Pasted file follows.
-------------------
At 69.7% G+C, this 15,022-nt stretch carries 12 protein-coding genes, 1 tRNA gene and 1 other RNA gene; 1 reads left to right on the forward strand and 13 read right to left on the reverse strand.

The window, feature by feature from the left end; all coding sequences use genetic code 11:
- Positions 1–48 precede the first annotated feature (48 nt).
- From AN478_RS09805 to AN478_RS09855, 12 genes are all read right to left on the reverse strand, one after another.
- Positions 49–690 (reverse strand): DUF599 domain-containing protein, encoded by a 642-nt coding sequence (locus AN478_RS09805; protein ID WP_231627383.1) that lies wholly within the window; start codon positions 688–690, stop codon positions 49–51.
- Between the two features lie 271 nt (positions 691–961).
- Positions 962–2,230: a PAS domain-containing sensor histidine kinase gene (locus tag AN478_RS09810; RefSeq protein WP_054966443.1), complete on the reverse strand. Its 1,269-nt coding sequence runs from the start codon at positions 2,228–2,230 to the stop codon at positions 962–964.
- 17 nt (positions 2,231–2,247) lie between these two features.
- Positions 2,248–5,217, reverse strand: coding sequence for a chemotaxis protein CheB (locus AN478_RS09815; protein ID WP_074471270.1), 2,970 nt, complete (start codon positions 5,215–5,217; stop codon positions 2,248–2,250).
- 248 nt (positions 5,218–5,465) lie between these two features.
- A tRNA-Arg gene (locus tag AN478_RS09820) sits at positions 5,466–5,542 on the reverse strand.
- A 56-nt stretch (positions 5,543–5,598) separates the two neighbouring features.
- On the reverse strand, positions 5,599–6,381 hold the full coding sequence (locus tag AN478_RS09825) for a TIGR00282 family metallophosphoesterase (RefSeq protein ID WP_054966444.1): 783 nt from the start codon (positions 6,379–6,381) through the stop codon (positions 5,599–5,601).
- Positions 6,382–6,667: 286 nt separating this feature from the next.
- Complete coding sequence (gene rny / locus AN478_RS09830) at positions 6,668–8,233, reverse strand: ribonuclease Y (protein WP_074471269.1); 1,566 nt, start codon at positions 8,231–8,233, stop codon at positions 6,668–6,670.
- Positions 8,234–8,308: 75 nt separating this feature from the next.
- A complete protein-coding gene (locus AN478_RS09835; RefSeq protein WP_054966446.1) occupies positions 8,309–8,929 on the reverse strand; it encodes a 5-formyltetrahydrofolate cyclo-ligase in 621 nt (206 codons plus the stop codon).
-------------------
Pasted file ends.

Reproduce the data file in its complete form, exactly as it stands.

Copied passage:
At 69.7% G+C, this 15,022-nt stretch carries 12 protein-coding genes, 1 tRNA gene and 1 other RNA gene; 1 reads left to right on the forward strand and 13 read right to left on the reverse strand.

The window, feature by feature from the left end; all coding sequences use genetic code 11:
- Positions 1–48 precede the first annotated feature (48 nt).
- From AN478_RS09805 to AN478_RS09855, 12 genes are all read right to left on the reverse strand, one after another.
- Positions 49–690 (reverse strand): DUF599 domain-containing protein, encoded by a 642-nt coding sequence (locus AN478_RS09805; protein ID WP_231627383.1) that lies wholly within the window; start codon positions 688–690, stop codon positions 49–51.
- Between the two features lie 271 nt (positions 691–961).
- Positions 962–2,230: a PAS domain-containing sensor histidine kinase gene (locus tag AN478_RS09810; RefSeq protein WP_054966443.1), complete on the reverse strand. Its 1,269-nt coding sequence runs from the start codon at positions 2,228–2,230 to the stop codon at positions 962–964.
- 17 nt (positions 2,231–2,247) lie between these two features.
- Positions 2,248–5,217, reverse strand: coding sequence for a chemotaxis protein CheB (locus AN478_RS09815; protein ID WP_074471270.1), 2,970 nt, complete (start codon positions 5,215–5,217; stop codon positions 2,248–2,250).
- 248 nt (positions 5,218–5,465) lie between these two features.
- A tRNA-Arg gene (locus tag AN478_RS09820) sits at positions 5,466–5,542 on the reverse strand.
- A 56-nt stretch (positions 5,543–5,598) separates the two neighbouring features.
- On the reverse strand, positions 5,599–6,381 hold the full coding sequence (locus tag AN478_RS09825) for a TIGR00282 family metallophosphoesterase (RefSeq protein ID WP_054966444.1): 783 nt from the start codon (positions 6,379–6,381) through the stop codon (positions 5,599–5,601).
- Positions 6,382–6,667: 286 nt separating this feature from the next.
- Complete coding sequence (gene rny / locus AN478_RS09830) at positions 6,668–8,233, reverse strand: ribonuclease Y (protein WP_074471269.1); 1,566 nt, start codon at positions 8,231–8,233, stop codon at positions 6,668–6,670.
- Positions 8,234–8,308: 75 nt separating this feature from the next.
- A complete protein-coding gene (locus AN478_RS09835; RefSeq protein WP_054966446.1) occupies positions 8,309–8,929 on the reverse strand; it encodes a 5-formyltetrahydrofolate cyclo-ligase in 621 nt (206 codons plus the stop codon).